Sarpy County school districts are joining forces with CHI Health and other organizations to form a task force to help students and their families access mental health resources.
Talks to form the task force have been going on for years and all the county’s school superintendents, as well as CHI Health representatives, other services providers and county officials, met for the first time April 26 in a meeting hosted by Papillion La Vista Community Schools.
Attendees described the atmosphere in the room as inspiring and positive, with a sense of optimism that pooling resources and knowledge would go a long way toward addressing what is one of the greatest challenges facing school districts today.
Mental health has been a priority for Papillion La Vista Community Schools for several years since it came up with a new strategic plan, Superintendent Andy Rikli said. CHI Midlands had grant dollars available and approached the district about creating a partnership, and soon the other Sarpy County school districts, service providers and agencies were on board.
“There’s a growing recognition that student mental health needs are a growing challenge in our community and schools and people want to be a part of the solution,” Rikli said.
Gretna Public Schools Superintendent Kevin Riley said it was inspiring to see so many entities together in the same room.
“I just felt that, as I’ve seen in the past, Sarpy County is very proactive and I’ve seen that for decades,” he said.
The main goal of the initiative is to connect and educate students, their families and the school districts to mental health resources since they often don’t know what services are available and how to access them. Multiple people involved said financial costs, transportation, long wait times for appointments and stigma surrounding mental health also can be barriers.
Schools have services and resources like counselors, psychologists and partnerships they can rely on if a family needs help, Rikli said, but occasionally they encounter a situation where they run out of options.
“It’s not going to solve mental health concerns by any stretch of the imagination, but it’s one more set of eyes, it’s one more set of resources, it’s one more option for schools and community leaders to pursue if they’re at wit’s end,” he said.
Georgie Scurfield, executive director of Lift Up Sarpy County, said increasing the number of providers who accept Medicaid could be a part of the strategy to help families access services, and her organization is also working with school districts to collect data and firsthand knowledge of what mental health issues are prevalent in schools.
It’s up to the parents to decide when services are needed, she said, but “when they come and know they need help we need to be able to give them some.”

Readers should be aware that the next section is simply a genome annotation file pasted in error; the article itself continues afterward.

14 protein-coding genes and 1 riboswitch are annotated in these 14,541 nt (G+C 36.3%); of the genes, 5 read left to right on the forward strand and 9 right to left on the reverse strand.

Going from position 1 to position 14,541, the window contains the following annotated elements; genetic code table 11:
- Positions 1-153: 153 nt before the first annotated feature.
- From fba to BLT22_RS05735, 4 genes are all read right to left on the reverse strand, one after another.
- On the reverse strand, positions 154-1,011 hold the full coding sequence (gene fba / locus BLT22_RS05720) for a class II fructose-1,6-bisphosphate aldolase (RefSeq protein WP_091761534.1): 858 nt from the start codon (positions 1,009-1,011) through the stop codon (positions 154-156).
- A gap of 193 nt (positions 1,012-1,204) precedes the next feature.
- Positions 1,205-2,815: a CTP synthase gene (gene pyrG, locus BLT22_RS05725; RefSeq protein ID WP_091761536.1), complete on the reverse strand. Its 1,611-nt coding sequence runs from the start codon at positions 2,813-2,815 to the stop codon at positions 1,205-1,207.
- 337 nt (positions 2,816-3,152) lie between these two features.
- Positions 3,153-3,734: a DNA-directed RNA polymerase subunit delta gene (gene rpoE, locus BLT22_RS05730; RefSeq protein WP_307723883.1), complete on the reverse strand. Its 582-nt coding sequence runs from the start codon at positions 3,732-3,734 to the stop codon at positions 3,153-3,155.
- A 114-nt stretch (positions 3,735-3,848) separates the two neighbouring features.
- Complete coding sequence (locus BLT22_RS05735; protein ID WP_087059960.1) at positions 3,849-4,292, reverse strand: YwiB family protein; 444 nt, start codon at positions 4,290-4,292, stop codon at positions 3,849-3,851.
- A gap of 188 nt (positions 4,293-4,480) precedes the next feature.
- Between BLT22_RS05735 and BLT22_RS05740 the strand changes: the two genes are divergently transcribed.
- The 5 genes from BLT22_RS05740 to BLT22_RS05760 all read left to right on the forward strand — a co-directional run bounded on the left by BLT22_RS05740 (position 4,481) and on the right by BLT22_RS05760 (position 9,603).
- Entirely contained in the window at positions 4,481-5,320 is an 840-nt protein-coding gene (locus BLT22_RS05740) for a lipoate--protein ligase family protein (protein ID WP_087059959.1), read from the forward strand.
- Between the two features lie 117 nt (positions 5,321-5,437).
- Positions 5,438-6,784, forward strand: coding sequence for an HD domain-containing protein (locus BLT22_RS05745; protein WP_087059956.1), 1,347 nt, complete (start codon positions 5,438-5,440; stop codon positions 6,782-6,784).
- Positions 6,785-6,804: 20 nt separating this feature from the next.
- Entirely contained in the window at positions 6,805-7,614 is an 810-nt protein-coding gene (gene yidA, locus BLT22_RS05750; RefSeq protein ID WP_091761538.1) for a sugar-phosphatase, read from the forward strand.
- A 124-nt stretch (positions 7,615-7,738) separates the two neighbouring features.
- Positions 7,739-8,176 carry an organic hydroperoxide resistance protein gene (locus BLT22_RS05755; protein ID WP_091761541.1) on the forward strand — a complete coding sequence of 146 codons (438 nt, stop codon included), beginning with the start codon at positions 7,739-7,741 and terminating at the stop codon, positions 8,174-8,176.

CHI Health and other providers bring professional expertise, facilities, other services and ability to guide families and schools through the process of how to access services and coordinate with other providers, said Marilyn Rhoden, vice president of behavioral services for CHI Health.
“Because we have such a continuum of services we’re valuable for this group to help find the right service for the right kid,” she said.
Rhoden said CHI Health works with many school districts and has entered similar, though not as expansive, partnerships. Pulling together services and the unity displayed in the discussion were great first steps, she said.
“We’re really looking forward to making a difference for the kids and the schools,” she said.
The county’s school superintendents are excited about the resources that will be available to them through the task force.
“I think it’s a great thing, especially for a district like ours,” said Brett Richards, superintendent of Springfield Platteview Community Schools. “We’re in a rural area and we don’t have any mental health professionals on staff.
“It’ll be a game changer for us in helping families deal with these types of issues.”
Trauma is a big part of mental health, said Kevin Mills, director of student services for Bellevue Public Schools, and the district is training its employees to recognize if a student has experienced trauma so they can refer students to the proper service.
“It takes on a lot of different forms and each person is different in how they deal with that trauma,” he said.
The March flooding was a timely example of major trauma that affected more than 300 students in BPS, Mills said.
The district told all of the families affected to reach out to the Salvation Army to minimize the logistical burden of seeking assistance. The mental health task force could potentially serve a similar purpose of creating a central location that helps families navigate mental health resources.
Being able to send children to the Sarpy County hospitals will also be a goal. CHI Midlands in Papillion and Nebraska Medicine—Bellevue currently do not have inpatient psychiatric beds. Children with mental health needs are taken to CHI Health Immanuel in Omaha or CHI Mercy Hospital in Council Bluffs.
Rikli said over the summer the group will finalize logistical details like where and when the group will meet, who will facilitate the meetings and work with the Sarpy County Attorney’s Office to make sure legal i’s are dotted and t’s are crossed.
The groups plans to meet regularly beginning in the fall, Rikli said.